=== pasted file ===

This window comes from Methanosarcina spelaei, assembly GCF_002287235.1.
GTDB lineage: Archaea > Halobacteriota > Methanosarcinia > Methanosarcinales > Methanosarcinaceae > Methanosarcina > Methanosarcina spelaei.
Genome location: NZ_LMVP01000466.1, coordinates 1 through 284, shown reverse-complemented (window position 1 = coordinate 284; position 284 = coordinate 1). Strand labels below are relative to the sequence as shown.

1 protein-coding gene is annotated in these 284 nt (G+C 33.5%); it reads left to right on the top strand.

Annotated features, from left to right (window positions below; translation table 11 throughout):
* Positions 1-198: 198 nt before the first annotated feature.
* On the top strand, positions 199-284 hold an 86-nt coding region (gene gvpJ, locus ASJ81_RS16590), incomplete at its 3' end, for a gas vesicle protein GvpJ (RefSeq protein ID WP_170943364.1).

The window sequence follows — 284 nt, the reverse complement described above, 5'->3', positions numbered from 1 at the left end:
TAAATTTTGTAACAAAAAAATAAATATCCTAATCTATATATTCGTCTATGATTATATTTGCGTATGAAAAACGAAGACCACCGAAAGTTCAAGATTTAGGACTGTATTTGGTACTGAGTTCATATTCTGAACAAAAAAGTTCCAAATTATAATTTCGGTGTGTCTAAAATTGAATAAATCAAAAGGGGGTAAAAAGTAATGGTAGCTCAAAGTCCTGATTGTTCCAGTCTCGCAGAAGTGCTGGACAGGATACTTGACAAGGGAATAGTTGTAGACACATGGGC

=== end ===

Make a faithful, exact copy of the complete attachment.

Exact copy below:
This window comes from Methanosarcina spelaei, assembly GCF_002287235.1.
GTDB lineage: Archaea > Halobacteriota > Methanosarcinia > Methanosarcinales > Methanosarcinaceae > Methanosarcina > Methanosarcina spelaei.
Genome location: NZ_LMVP01000466.1, coordinates 1 through 284, shown reverse-complemented (window position 1 = coordinate 284; position 284 = coordinate 1). Strand labels below are relative to the sequence as shown.

1 protein-coding gene is annotated in these 284 nt (G+C 33.5%); it reads left to right on the top strand.

Annotated features, from left to right (window positions below; translation table 11 throughout):
* Positions 1-198: 198 nt before the first annotated feature.
* On the top strand, positions 199-284 hold an 86-nt coding region (gene gvpJ, locus ASJ81_RS16590), incomplete at its 3' end, for a gas vesicle protein GvpJ (RefSeq protein ID WP_170943364.1).

The window sequence follows — 284 nt, the reverse complement described above, 5'->3', positions numbered from 1 at the left end:
TAAATTTTGTAACAAAAAAATAAATATCCTAATCTATATATTCGTCTATGATTATATTTGCGTATGAAAAACGAAGACCACCGAAAGTTCAAGATTTAGGACTGTATTTGGTACTGAGTTCATATTCTGAACAAAAAAGTTCCAAATTATAATTTCGGTGTGTCTAAAATTGAATAAATCAAAAGGGGGTAAAAAGTAATGGTAGCTCAAAGTCCTGATTGTTCCAGTCTCGCAGAAGTGCTGGACAGGATACTTGACAAGGGAATAGTTGTAGACACATGGGC